ONE of the UK’s largest trade unions has slammed Clackmannanshire Council’s budget, calling many of the cuts “discriminatory”.

The council unanimously approved the 2024/25 budget on Thursday, February 29, which will see a raft of money put forward to protect and fund vital services.

Similarly, to meet the budget gap, a number of cuts have had to be made, which Unison have now criticised for the impact it will have on jobs.

The union say they are extremely concerned about the effect on jobs, the ability on providing for existing services and fears that services may cease completely.

Kevin McIntyre, branch secretary for Unison Clackmannanshire, expressed concern that jobs are being sacrificed unnecessarily without consideration for who they impact.

He said: “Many of the cuts were ill thought out, are unlikely to achieve the desired savings and some are potentially discriminatory or are morally indefensible.

“There are examples like reducing footpath gritting and refusing to pay back for those who did the work but have left the organisation after being forced out of their jobs through redundancy or have been let go due to ill health.

“At the same time, there seems to be a growing trend of outsourcing work which costs more and delivers less for the people of Clackmannanshire.”

One aspect of the budget that caught headlines was the council tax freeze, put forward by the Scottish Government and accepted by Clacks Council.

This ensures council tax rates remain at the 2023/24 levels and will be reviewed next year, which Unison have criticised.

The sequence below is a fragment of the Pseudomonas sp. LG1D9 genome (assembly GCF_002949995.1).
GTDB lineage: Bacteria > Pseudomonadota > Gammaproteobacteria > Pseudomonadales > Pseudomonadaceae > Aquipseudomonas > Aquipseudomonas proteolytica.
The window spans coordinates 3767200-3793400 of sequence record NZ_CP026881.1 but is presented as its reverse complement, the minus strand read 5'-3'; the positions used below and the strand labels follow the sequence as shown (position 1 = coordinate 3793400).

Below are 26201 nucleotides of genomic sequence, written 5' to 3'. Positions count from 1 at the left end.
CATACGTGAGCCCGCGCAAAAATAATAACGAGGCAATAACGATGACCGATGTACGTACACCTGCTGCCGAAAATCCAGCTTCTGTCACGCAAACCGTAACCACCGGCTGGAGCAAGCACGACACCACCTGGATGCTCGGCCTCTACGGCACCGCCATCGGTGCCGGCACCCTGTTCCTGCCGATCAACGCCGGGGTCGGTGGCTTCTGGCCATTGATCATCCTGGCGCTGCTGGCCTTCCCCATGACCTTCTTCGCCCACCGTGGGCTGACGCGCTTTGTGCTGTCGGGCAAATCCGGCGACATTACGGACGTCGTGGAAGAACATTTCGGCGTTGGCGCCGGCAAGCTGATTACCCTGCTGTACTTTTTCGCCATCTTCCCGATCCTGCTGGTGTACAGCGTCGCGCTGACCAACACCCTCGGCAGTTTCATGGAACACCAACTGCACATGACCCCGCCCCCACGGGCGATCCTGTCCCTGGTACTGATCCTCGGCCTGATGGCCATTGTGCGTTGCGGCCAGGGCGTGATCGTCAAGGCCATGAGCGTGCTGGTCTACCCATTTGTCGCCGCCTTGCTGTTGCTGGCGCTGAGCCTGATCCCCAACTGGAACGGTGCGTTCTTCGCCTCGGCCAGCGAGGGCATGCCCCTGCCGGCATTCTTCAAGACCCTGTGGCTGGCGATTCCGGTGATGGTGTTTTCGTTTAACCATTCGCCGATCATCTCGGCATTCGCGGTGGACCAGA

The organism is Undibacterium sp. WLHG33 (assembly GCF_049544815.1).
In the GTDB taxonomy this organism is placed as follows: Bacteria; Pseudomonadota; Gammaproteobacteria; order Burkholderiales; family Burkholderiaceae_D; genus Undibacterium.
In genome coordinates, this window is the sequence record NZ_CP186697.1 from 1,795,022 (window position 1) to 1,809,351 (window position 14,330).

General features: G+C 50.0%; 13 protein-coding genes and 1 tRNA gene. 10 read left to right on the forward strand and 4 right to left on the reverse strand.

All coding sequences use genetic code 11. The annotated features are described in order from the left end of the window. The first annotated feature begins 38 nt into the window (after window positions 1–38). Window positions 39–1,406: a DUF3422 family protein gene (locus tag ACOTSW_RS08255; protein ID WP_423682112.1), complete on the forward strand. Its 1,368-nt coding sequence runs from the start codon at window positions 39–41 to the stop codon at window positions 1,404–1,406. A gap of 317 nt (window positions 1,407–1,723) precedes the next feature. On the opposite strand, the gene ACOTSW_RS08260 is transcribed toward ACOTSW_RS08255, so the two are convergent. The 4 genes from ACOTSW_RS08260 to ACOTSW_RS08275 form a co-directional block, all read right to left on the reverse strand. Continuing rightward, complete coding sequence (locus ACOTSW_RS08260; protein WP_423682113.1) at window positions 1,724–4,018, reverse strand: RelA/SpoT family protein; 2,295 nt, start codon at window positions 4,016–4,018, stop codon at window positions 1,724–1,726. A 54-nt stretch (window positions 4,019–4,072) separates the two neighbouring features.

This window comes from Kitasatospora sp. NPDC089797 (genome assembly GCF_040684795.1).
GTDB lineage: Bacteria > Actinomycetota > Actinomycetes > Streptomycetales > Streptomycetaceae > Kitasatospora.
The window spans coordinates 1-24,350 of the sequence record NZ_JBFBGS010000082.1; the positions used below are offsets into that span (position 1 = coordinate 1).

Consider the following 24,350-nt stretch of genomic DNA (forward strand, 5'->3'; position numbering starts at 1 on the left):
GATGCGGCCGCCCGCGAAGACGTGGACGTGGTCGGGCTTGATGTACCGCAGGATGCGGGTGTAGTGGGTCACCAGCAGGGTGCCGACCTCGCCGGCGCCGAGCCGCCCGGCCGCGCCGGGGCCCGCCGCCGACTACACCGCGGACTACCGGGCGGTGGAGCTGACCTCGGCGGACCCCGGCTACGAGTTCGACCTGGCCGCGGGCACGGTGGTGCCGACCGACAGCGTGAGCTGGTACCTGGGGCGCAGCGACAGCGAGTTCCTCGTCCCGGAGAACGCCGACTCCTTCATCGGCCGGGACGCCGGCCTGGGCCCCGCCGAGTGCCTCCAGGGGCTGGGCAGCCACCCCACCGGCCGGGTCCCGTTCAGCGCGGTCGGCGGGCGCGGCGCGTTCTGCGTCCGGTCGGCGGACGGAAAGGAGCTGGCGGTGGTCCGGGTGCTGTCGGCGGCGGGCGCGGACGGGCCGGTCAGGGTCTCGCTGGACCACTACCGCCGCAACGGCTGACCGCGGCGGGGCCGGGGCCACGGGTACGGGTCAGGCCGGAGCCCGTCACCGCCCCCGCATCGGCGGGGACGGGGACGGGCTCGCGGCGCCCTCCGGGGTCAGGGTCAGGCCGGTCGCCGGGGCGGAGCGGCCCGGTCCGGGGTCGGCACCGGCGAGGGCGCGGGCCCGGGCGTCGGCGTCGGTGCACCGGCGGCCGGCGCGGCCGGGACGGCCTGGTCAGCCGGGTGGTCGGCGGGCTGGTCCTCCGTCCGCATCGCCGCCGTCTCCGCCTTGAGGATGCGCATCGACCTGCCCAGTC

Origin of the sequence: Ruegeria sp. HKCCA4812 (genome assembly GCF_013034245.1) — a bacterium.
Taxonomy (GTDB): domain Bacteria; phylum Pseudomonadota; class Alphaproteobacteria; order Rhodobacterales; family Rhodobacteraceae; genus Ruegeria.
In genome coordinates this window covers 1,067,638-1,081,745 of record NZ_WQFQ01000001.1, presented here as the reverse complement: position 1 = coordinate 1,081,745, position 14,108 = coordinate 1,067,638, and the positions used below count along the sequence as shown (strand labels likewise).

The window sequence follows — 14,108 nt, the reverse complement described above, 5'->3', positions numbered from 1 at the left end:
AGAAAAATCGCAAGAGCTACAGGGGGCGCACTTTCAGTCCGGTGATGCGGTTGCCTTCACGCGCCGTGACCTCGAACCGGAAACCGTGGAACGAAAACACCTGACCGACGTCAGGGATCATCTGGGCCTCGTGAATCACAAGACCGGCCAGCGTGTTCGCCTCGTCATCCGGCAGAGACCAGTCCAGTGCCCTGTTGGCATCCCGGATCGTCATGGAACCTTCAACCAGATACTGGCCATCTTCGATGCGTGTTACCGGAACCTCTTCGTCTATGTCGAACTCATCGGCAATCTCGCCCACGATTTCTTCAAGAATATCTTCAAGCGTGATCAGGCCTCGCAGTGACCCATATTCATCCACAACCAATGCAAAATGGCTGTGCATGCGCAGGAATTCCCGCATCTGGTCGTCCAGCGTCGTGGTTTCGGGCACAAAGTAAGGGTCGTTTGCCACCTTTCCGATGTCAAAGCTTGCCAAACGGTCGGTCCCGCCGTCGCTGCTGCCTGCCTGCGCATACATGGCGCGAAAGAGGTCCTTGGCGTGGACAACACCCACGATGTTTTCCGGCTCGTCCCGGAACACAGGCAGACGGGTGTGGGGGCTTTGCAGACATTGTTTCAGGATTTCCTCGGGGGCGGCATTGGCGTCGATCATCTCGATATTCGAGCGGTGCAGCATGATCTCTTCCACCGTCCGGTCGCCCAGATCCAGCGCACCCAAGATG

They also strongly feel that local workers and contractors within Clackmannanshire are being frozen out in favour of bigger private sector companies.

David Wilson, services and conditions officer for Unison Clackmannanshire, added: “The decision to accept a council tax freeze over maintaining jobs and services was the wrong thing to do for the people of Clackmannanshire.

“In addition to the ‘death by a thousand cuts’ service reductions, we also need to consider another trend in public services – the outsourcing of council work to the private sector and the use of consultants at the cost of millions to the public purse.”

The last part of the budget which Unison have called out is a proposal which stops staff who have left before a pay award from claiming back the difference.

The union feel that this means staff will leave having been underpaid for the work they have carried out, which Unison call “ethically and morally questionable”.

David continued: “Unison Clackmannanshire is in disbelief that some of these political parties’ state that they are socially progressive.

“Staff in Clackmannanshire Council have witnessed the reintroduction of compulsory redundancies and now some of those who will be made redundant may not be able to claim back pay for hours they have worked.”